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Extremists At Work: The Fate of SNAP in the Farm Bill

Ilana Novick

Just as much as farm subsidies, the debates over the current version of the Farm Bill have involved funding for SNAP benefits, mostly in the form of proposals to cut them, making it even harder for America's working poor to access essential benefits. 

Under current law, able-bodied adults without young children can only access SNAP benefits if they are working at least 20 hours per week, are looking for work, or are in a qualified job-training program and earn less than 130 percent of the federal poverty level. Don't meet any of those requirements? Then the limit is three months out of every three years, acording to a recent article from the Kansas Health Institute News Service

Of course, even the most conservative lawmakers were willing to offer exemptions to loosen the rules following the 2008 recession that made the previously reasonable requirements much harder to meet. Now, however, Kansas Congressman Tim Huelskamp suggested an amendment that would not only eliminate the exemption, but make it mandatory for each state to adopt stiffer work requirements

While, as Robert Greenstein of the Center for Budget and Policy Priorities points out, few are arguing that reasonable requirements aren't important, there is a huge difference between: "1) Requiring people to try to find jobs, to take jobs that are offered, and not to quit jobs, and 2) Denying benefits to people who do everything they can to get jobs but can’t find them...The former is reasonable. The latter is not."

While Huelskamp's amendment eventually failed prior to the June 20th vote on the Farm Bill, Rep. Steve Southerland (R-FL), proposed another amendment that would allow states to introduce requirements that force most adults who already receive or are planning to apply for SNAP, including parents with children as young as 1 year old and, unlike the current requirements, many Americans with disabilities, to work 20 hours per week or participate in a job training program or else risk having their families benefits cut off entirely.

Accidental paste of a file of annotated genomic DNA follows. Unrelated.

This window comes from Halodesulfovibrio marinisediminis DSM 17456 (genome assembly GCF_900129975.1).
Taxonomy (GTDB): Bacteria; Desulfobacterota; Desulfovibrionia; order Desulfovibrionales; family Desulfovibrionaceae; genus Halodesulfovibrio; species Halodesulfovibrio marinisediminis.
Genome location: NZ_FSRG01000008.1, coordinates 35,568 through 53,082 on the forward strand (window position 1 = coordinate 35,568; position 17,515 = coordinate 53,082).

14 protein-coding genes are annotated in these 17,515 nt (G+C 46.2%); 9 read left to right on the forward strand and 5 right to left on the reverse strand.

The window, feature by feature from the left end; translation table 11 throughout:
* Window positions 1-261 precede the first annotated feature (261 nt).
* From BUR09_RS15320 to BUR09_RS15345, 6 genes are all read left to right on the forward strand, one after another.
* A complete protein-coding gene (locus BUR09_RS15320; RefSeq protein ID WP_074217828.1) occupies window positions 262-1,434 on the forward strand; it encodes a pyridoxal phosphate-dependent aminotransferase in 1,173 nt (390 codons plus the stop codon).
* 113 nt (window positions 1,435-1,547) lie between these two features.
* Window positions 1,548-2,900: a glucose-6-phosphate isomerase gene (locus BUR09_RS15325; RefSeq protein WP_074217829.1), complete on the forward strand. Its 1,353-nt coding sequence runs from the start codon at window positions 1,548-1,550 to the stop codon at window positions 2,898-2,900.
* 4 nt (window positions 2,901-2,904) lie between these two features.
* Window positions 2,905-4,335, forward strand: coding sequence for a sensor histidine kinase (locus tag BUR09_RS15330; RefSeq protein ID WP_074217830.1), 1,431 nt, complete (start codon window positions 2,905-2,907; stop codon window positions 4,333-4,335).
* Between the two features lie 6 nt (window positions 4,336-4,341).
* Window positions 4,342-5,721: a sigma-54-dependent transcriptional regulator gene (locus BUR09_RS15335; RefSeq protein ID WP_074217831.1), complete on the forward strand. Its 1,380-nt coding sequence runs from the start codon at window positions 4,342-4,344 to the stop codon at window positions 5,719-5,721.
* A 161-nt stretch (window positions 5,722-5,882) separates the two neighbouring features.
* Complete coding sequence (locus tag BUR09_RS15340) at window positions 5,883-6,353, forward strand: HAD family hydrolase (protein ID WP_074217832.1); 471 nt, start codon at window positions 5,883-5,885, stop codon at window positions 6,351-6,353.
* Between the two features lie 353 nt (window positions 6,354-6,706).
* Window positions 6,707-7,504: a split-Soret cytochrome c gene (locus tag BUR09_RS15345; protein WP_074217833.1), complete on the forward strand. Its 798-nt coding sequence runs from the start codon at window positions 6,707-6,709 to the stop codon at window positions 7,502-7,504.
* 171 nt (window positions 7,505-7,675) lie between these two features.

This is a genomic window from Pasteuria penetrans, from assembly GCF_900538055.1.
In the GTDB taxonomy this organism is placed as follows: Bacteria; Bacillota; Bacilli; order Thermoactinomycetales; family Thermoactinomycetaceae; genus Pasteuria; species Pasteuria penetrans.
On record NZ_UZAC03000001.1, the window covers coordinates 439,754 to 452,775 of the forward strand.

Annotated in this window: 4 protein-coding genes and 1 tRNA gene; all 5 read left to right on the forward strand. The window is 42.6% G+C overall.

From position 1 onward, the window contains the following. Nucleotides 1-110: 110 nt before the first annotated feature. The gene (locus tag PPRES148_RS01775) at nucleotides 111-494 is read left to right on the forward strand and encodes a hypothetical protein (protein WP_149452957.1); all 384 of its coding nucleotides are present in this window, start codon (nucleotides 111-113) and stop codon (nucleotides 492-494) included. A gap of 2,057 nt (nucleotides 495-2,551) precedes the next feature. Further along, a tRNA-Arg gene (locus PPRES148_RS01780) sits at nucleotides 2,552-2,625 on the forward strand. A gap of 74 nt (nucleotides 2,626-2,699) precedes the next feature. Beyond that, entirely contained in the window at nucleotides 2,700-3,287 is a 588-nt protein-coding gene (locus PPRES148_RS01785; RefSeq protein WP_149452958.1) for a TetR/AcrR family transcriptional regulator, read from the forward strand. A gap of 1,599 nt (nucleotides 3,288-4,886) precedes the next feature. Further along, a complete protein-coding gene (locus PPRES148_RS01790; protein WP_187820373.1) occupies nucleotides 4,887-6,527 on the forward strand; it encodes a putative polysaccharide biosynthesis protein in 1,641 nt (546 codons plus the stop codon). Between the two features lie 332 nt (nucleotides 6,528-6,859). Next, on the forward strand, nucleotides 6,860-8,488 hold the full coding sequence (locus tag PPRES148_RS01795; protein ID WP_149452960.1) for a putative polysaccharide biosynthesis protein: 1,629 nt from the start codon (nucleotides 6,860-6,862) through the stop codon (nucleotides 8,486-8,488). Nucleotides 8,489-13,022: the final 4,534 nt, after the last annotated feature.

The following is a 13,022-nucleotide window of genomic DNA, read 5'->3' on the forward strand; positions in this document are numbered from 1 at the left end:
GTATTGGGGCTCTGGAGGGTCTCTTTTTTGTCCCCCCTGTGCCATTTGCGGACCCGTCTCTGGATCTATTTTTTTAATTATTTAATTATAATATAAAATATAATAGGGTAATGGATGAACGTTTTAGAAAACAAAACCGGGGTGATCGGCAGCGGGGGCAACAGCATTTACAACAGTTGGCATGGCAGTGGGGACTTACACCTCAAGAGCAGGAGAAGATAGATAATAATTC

There's not even a three months in three years limit here, nor does the bill provide any funding for said job training programs or suggestions on how applicants might find one.

Even worse, as a recent blog post for the CBPP points out, The Secretary of Agriculture would be required to pay a “bonus grant” to each state in “an amount equal to half of the accumulated [SNAP] benefit dollars saved over each consecutive 12-month period, according to the evaluation" which as a result, means that states would actually receive bonus money for cutting off SNAP benefits. 

Such incentives undermine SNAP's core goals. It also perpetuates myths about SNAP users, ignoring the fact that the benefits are often accessed during temporary periods of unemployment, especially after recent layoffs, and that enrollees leave the program after finding new work, especially in times where said work is available.

Not to mention, as CBPP does, that "SNAP already includes a harsh time limit on unemployed childless adults, which the Southerland provision would make more draconian by terminating states’ ability to suspend this time limit during periods of very high unemployment."

While the version of the Farm Bill with the Southerland amendment was defeated on June 20th, it was merely a narrow miss. The amendment has enough support to suggest that it will be included in the next version. There's a lot of work to do between now and then to break down the myths that support its popularity, and to ensure that even if the amendment survives, a Farm Bill with it doesn't.